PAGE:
Right Wing Nut House



Filed under: Ethics, Government — Rick Moran @ 10:58 am

“The rhetoric has changed but not the behavior, and the behavior has gotten worse in the sense that while they are pretending to reform things, they are still groveling in the trough.”
(Winslow T. Wheeler, CDI)

I swear that most Congresscritters missed their calling. Serving in Congress is swell I’m sure. But if this were a different world, we might see many of those ladies and gents in nightclubs plying their craft as magicians.

It’s the old sleight of hand trick. Replace one bunch of greedy, grasping, politicians from one party with a sneaky, conniving, yet equally greedy and grasping set from another party. Hard to tell the difference in the end. The result is the same; unaccountability and a lack of discipline in spending our tax dollars.

This is because despite running on a platform that included solemn promises to halve the number of earmarks included in appropriations bills, as well as reforming the way they were ordered to insure transparency and accountability, the Democrats were apparently struck a severe blow to the head, having suffered a massive memory loss as a result and are carrying on pretty much as before.

That “as before” refers to the way that Republicans purloined tens of billions of dollars from the Federal government via the earmark gravy train - something the Democrats had a gay old time bashing them over the head with in the lead up to the election last November. And rightly so. The practice of slipping a Congressman’s pet project anonymously as an addition to appropriations bills at the last moment - behind closed doors in conference or even after the bill was passed - with little or no chance for debate (not to mention little scrutiny about who exactly was going to benefit) was an out of control outrage, an affront to the principles of good government, and a significant contributing factor to the deficit.

So, of course, the Democrats just had to give it a try:

When the new Democratic majority in the House of Representatives passed one of its first spending bills, funding the Energy Department for the rest of 2007, it proudly boasted that the legislation contained no money earmarked for lawmakers’ pet projects and stressed that any prior congressional requests for such spending “shall have no legal effect.”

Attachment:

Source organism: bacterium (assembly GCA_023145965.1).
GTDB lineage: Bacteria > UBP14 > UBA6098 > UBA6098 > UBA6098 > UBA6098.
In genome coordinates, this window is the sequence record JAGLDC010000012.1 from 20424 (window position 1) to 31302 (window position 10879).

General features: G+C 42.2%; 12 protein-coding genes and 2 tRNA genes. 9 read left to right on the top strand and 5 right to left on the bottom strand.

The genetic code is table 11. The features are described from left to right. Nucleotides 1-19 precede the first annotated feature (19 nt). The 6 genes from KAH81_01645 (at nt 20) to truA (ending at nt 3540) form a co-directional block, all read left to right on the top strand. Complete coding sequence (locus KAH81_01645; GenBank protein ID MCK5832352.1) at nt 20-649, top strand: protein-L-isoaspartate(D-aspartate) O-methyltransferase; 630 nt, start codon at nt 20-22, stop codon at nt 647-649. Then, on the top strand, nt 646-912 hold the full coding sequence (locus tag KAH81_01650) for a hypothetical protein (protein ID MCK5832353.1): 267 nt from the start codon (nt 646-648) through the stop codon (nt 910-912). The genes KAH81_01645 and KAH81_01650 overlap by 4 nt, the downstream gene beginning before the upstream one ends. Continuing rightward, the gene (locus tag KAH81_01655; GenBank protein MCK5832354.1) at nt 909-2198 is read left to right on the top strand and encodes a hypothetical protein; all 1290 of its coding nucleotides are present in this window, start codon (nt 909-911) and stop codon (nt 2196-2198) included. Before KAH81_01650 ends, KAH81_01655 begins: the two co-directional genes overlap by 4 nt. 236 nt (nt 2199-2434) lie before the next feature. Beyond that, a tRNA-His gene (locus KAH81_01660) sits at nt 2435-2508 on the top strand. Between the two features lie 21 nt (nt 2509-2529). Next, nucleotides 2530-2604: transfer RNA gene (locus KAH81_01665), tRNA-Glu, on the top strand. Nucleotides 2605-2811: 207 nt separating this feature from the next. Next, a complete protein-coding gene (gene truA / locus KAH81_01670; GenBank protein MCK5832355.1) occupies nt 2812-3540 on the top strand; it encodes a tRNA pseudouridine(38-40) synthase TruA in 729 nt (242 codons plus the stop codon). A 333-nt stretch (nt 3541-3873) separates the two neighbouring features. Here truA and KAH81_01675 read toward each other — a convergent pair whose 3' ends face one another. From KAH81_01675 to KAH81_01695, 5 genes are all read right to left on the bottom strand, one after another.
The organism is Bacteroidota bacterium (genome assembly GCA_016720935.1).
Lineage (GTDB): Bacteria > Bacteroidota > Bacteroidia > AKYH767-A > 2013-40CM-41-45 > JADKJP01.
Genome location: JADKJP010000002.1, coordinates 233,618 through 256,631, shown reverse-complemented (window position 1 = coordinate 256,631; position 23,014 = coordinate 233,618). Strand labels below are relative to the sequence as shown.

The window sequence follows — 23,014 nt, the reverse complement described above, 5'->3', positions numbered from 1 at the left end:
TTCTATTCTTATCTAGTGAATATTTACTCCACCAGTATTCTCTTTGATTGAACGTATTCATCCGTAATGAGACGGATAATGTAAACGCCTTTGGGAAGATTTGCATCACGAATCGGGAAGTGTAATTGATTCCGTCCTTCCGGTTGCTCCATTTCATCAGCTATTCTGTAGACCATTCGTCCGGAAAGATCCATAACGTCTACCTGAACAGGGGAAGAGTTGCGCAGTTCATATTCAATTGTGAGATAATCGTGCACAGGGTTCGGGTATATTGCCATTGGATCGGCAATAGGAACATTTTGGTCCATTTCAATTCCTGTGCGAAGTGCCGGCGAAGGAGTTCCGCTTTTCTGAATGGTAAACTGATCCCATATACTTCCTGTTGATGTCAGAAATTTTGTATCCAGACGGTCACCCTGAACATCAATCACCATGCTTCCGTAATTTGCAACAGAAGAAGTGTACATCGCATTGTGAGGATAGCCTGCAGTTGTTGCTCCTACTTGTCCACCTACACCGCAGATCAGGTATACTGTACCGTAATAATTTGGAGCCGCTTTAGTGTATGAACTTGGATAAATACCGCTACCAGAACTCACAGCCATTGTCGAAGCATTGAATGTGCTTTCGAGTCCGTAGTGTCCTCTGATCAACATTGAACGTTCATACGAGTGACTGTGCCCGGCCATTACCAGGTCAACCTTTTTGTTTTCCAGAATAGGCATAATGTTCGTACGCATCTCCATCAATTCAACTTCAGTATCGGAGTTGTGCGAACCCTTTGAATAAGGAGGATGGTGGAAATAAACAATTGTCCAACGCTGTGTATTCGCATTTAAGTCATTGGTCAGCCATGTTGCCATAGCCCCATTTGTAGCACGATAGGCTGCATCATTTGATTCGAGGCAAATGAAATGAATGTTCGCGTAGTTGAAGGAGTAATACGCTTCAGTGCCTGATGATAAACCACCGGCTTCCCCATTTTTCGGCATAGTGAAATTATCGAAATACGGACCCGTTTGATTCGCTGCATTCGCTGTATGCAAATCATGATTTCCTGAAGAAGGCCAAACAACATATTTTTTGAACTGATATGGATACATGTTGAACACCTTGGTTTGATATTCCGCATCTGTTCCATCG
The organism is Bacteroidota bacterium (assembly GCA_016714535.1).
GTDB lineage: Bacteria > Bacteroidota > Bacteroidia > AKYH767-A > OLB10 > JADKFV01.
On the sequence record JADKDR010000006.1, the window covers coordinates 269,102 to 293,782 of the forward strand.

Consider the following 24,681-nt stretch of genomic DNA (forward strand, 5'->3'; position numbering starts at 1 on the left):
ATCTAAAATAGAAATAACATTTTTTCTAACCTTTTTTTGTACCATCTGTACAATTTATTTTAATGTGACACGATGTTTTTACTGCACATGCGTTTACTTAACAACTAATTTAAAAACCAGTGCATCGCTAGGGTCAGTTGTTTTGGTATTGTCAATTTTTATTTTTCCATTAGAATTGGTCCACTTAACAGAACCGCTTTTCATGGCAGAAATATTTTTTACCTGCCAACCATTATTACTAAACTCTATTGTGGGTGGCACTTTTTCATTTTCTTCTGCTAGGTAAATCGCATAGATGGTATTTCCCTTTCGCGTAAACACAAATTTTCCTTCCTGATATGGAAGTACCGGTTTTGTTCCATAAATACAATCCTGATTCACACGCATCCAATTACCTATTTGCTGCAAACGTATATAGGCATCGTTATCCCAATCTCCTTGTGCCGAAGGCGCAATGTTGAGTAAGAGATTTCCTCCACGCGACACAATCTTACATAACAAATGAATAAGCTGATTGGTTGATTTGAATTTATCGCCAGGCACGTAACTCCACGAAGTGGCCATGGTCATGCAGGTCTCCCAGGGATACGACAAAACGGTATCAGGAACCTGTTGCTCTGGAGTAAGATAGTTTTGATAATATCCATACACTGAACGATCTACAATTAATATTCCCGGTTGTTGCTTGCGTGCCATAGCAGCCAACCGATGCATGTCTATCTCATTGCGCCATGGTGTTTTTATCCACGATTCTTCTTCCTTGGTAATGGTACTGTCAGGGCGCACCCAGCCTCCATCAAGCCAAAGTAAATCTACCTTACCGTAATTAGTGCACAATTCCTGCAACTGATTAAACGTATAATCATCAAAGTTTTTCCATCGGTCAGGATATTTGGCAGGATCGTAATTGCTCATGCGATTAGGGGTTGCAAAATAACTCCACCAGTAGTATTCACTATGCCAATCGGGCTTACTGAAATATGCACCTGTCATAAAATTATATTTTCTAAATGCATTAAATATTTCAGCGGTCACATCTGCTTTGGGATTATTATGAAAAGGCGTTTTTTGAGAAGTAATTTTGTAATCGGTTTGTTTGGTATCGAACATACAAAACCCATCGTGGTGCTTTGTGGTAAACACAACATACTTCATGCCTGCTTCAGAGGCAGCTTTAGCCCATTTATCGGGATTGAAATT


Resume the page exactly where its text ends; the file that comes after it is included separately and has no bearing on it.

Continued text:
Within days, however, lawmakers including Senate Majority Leader Harry M. Reid (D-Nev.) began directly contacting the Energy Department. They sought to secure money for their favorite causes outside of the congressional appropriations process — a practice that lobbyists and appropriations insiders call “phonemarking.”…

Upon taking control of Congress after November’s midterm elections, Democrats vowed to try to halve the number of earmarks, and to require lawmakers to disclose their requests and to certify that the money they are requesting will not benefit them.

But the new majority is already skirting its own reforms.

It isn’t just the spectacle of rank hypocrisy that the Democrats are making of themselves. It is the supreme arrogance of power that sneeringly tells the rest of us to mind our own business and leave the lawmakers alone when they are planning to rob us blind:

Perhaps the biggest retreat from that pledge came this week, when House Appropriations Committee Chairman David R. Obey (D-Wis.) told fellow lawmakers that he intends to keep requests for earmarks out of pending spending bills, at least for now. Obey said the committee will deal with them at the end of the appropriations process in the closed-door meetings between House and Senate negotiators known as conference committees.

Democrats had complained bitterly in recent years that Republicans routinely slipped multimillion-dollar pet projects into spending bills at the end of the legislative process, preventing any chance for serious public scrutiny. Now Democrats are poised to do the same.